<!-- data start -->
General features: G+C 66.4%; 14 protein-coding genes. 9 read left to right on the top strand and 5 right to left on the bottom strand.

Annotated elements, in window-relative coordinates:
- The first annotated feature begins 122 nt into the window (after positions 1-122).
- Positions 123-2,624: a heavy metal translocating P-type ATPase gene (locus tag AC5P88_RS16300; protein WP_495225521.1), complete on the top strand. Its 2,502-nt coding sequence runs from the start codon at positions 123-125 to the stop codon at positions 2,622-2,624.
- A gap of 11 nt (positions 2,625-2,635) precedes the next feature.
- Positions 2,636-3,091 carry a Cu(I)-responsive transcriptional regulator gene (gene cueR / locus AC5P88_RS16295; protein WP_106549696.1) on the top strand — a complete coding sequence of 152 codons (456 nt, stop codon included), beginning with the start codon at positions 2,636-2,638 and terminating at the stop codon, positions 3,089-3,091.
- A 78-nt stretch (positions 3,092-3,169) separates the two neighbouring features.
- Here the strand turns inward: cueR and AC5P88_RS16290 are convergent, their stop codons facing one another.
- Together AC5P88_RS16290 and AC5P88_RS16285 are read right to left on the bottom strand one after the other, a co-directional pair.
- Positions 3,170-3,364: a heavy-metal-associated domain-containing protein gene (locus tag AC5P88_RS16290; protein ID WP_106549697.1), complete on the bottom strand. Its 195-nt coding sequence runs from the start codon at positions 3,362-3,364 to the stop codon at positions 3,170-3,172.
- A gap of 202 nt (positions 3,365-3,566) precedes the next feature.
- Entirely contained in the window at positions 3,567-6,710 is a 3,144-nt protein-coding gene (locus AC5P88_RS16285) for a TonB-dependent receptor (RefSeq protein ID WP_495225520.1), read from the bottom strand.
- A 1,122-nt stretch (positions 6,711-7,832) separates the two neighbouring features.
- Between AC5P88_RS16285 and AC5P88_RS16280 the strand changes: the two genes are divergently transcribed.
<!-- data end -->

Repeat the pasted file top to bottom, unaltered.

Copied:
General features: G+C 66.4%; 14 protein-coding genes. 9 read left to right on the top strand and 5 right to left on the bottom strand.

Annotated elements, in window-relative coordinates:
- The first annotated feature begins 122 nt into the window (after positions 1-122).
- Positions 123-2,624: a heavy metal translocating P-type ATPase gene (locus tag AC5P88_RS16300; protein WP_495225521.1), complete on the top strand. Its 2,502-nt coding sequence runs from the start codon at positions 123-125 to the stop codon at positions 2,622-2,624.
- A gap of 11 nt (positions 2,625-2,635) precedes the next feature.
- Positions 2,636-3,091 carry a Cu(I)-responsive transcriptional regulator gene (gene cueR / locus AC5P88_RS16295; protein WP_106549696.1) on the top strand — a complete coding sequence of 152 codons (456 nt, stop codon included), beginning with the start codon at positions 2,636-2,638 and terminating at the stop codon, positions 3,089-3,091.
- A 78-nt stretch (positions 3,092-3,169) separates the two neighbouring features.
- Here the strand turns inward: cueR and AC5P88_RS16290 are convergent, their stop codons facing one another.
- Together AC5P88_RS16290 and AC5P88_RS16285 are read right to left on the bottom strand one after the other, a co-directional pair.
- Positions 3,170-3,364: a heavy-metal-associated domain-containing protein gene (locus tag AC5P88_RS16290; protein ID WP_106549697.1), complete on the bottom strand. Its 195-nt coding sequence runs from the start codon at positions 3,362-3,364 to the stop codon at positions 3,170-3,172.
- A gap of 202 nt (positions 3,365-3,566) precedes the next feature.
- Entirely contained in the window at positions 3,567-6,710 is a 3,144-nt protein-coding gene (locus AC5P88_RS16285) for a TonB-dependent receptor (RefSeq protein ID WP_495225520.1), read from the bottom strand.
- A 1,122-nt stretch (positions 6,711-7,832) separates the two neighbouring features.
- Between AC5P88_RS16285 and AC5P88_RS16280 the strand changes: the two genes are divergently transcribed.